Once whilst waiting for Shar, I watched Tibetan dancers dance a routine for the dead. They had cloaks and straw masks and canes and they stamped muffled boots and rang cowbells and men and women around me clutching pints stirred in panic thinking it was last orders.
Later on the green lake there were palm trees and patio lights and empty sun loungers. The whole brick affair abandoned in the dim light. Squalid and haunted. Our dog-ends on the green water, floating in a film of filth and oil.
We had watched the tempest in the church. Sat in the press seats. Lit by a hundred house lamps. Aerial on stilts. I have seen that play so many times and I don’t know why. And I had changed out of my suit by a wide mirror in the toilets. A janitor had watched me. He said something about the weather. It’s winter, I think I said.
Dreamt I was at the scene of a violent crime.
Kettled by police on a rooftop. One officer lay on his back and dictated to his colleagues, reenacting some final moment.
On the street, far below, there was a mess of blood and meat.
Somewhere, somebody was shouting.
One of the officers said that once a person had died it was wrong to keep calling them by the same name. She said that there was the alive person and the dead person and that they were different.
She had named the mess of blood and meat, Daisy.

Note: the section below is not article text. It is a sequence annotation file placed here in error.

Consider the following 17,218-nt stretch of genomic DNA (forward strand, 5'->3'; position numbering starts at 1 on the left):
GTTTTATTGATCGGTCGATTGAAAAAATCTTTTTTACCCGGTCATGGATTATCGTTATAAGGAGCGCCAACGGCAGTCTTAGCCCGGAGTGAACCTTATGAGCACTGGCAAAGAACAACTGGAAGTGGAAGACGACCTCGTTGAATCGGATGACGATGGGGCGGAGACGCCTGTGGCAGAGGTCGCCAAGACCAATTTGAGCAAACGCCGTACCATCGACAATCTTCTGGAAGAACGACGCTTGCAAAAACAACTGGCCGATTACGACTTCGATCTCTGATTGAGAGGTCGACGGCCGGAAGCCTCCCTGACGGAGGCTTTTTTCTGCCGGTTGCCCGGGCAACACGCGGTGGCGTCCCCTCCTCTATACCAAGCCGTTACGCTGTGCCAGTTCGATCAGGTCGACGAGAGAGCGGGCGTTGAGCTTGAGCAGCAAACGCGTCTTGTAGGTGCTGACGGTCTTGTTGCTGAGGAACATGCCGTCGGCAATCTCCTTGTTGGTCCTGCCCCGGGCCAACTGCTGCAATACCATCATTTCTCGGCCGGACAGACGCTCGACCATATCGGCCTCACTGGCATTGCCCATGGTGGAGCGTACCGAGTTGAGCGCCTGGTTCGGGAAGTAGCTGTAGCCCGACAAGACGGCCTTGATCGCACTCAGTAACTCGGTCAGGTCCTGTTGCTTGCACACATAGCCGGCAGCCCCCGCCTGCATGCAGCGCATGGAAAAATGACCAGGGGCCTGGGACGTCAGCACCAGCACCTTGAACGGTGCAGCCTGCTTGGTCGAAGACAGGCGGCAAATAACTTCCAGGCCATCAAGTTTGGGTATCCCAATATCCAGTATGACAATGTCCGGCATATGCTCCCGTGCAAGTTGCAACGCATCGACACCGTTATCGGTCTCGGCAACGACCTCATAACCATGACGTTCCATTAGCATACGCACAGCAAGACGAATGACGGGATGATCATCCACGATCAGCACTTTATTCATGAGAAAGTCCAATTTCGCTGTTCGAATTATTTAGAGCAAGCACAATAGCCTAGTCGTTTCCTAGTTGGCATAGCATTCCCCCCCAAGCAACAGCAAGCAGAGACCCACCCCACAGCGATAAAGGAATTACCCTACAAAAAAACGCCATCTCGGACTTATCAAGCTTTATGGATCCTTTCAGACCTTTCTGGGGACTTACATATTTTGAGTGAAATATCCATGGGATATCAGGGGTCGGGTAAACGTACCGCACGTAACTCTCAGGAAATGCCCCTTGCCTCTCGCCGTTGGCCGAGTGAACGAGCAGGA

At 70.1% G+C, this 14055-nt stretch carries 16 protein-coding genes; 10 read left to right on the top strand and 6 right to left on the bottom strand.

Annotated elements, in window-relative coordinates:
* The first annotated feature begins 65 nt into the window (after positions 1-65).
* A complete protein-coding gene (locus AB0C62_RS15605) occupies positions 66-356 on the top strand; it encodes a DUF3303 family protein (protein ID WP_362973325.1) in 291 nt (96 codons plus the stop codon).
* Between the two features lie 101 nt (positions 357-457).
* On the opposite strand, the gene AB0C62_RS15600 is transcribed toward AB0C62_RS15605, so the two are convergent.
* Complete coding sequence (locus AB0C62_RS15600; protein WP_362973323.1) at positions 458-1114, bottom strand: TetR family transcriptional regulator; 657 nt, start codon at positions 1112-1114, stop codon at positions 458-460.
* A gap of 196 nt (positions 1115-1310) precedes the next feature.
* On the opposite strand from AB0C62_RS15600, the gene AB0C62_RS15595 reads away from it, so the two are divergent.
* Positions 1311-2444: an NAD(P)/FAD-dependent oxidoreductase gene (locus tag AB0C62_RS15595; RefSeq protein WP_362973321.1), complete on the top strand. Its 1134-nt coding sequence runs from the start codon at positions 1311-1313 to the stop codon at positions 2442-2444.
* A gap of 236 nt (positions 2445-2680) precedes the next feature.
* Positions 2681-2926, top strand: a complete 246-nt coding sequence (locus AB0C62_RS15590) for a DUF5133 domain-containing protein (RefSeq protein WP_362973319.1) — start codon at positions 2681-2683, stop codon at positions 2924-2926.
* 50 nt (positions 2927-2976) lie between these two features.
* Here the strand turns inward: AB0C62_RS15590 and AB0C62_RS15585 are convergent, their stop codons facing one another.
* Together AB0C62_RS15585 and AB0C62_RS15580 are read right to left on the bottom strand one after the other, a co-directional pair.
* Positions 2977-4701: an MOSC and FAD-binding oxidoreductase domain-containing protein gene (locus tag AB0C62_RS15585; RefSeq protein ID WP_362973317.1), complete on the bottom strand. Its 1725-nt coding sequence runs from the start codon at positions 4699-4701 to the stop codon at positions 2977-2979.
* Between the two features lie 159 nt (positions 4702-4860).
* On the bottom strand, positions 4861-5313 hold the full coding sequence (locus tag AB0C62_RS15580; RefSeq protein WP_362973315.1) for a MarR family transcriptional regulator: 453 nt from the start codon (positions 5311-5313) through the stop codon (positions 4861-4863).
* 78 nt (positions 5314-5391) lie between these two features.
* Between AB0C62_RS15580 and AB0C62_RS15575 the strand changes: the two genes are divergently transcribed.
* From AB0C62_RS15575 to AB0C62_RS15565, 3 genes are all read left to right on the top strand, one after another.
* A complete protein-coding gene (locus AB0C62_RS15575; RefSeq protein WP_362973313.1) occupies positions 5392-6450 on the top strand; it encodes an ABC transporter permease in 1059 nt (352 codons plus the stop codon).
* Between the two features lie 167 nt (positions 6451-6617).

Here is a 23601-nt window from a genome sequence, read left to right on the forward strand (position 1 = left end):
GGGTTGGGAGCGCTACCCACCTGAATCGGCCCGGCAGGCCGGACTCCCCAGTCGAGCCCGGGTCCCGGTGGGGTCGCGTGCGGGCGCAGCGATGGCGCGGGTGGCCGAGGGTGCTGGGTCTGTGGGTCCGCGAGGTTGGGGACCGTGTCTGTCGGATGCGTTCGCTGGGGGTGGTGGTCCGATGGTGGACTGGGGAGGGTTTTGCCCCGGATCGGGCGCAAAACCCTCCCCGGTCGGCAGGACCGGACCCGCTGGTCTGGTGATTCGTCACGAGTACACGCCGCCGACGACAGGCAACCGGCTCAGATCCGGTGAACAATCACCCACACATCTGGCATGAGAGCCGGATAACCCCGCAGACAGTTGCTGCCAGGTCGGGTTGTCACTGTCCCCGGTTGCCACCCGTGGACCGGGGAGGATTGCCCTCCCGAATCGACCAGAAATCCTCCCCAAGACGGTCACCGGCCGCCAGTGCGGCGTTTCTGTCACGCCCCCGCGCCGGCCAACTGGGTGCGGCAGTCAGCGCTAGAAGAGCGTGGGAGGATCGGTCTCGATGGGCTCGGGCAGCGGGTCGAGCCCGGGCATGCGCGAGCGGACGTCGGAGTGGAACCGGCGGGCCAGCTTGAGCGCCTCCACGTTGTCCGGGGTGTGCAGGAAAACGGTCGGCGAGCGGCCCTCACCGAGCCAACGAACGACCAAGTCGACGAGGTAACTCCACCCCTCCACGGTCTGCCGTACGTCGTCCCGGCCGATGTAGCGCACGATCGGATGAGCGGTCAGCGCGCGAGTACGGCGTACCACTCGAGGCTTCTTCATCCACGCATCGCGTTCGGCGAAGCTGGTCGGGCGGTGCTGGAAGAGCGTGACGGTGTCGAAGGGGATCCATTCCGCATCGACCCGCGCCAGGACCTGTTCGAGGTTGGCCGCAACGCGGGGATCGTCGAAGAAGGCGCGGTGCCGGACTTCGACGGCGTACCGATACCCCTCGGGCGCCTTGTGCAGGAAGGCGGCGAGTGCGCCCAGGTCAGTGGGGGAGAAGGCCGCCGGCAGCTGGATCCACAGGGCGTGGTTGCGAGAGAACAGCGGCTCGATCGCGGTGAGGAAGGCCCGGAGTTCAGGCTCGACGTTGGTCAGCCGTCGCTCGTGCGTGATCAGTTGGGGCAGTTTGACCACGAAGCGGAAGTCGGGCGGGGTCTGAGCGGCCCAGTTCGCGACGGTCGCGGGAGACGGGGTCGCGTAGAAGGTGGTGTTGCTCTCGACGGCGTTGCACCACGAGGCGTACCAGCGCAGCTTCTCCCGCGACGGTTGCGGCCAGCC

She looks like a Daisy, the officer explained.
I am a boring person. I am the most boring person you have ever met. If you believe you have met a more boring person then you are mistaken. I am boring to a professional standard. I have air and heat and the sounds of paper tearing where the non-boring parts of a person should be. The word boring does not fully express how totally boring I am. A new language would have to be invented to express how boring I am and this new language would be like English only it would consist solely of vowels and people would have to wrinkle their noses and purse their lips and croon for hours to say a single word.
Last night I dreamt I killed a mouse with my hands and when I woke up I was squeezing my thumb.
I WAKE UP early and in my clothes. Dante surveys his kingdom, mewing and strutting and looking for ghosts. Olivia leaves for work and a little later the three of us leave too. We move down the rainy Seattle freeway. Flight of the Valkyrie’s is playing on the stereo when we cross a suspension bridge. A valley of lake water and pinewoods and clouds below. It is exciting to leave the city. To see forests. Flying from Heathrow to Seattle and never seeing out of the plane windows, I felt as though I hadn’t gone particularly far, that Seattle could be another suburb of Greater London, that I was never more than a tube journey from home.
Roxy Music is playing on the stereo and Brian Ferry welcomes us into Sequim. Sequim is wooden box houses and trading outposts and a church on every corner. The Olympic Game Farm is announced by a hand painted sign. A zebra head and block capitals. The ground is dry soil, pounding up into clouds as we approach the kiosk. A blue container crate encircled by a chain link fence has the word, “AQUARIUM” painted on its side. Beside it is a barn labelled “PETTING ZOO”. The woman at the desk sells us a loaf of bread and assures us with a knowing smile that we can eat it too.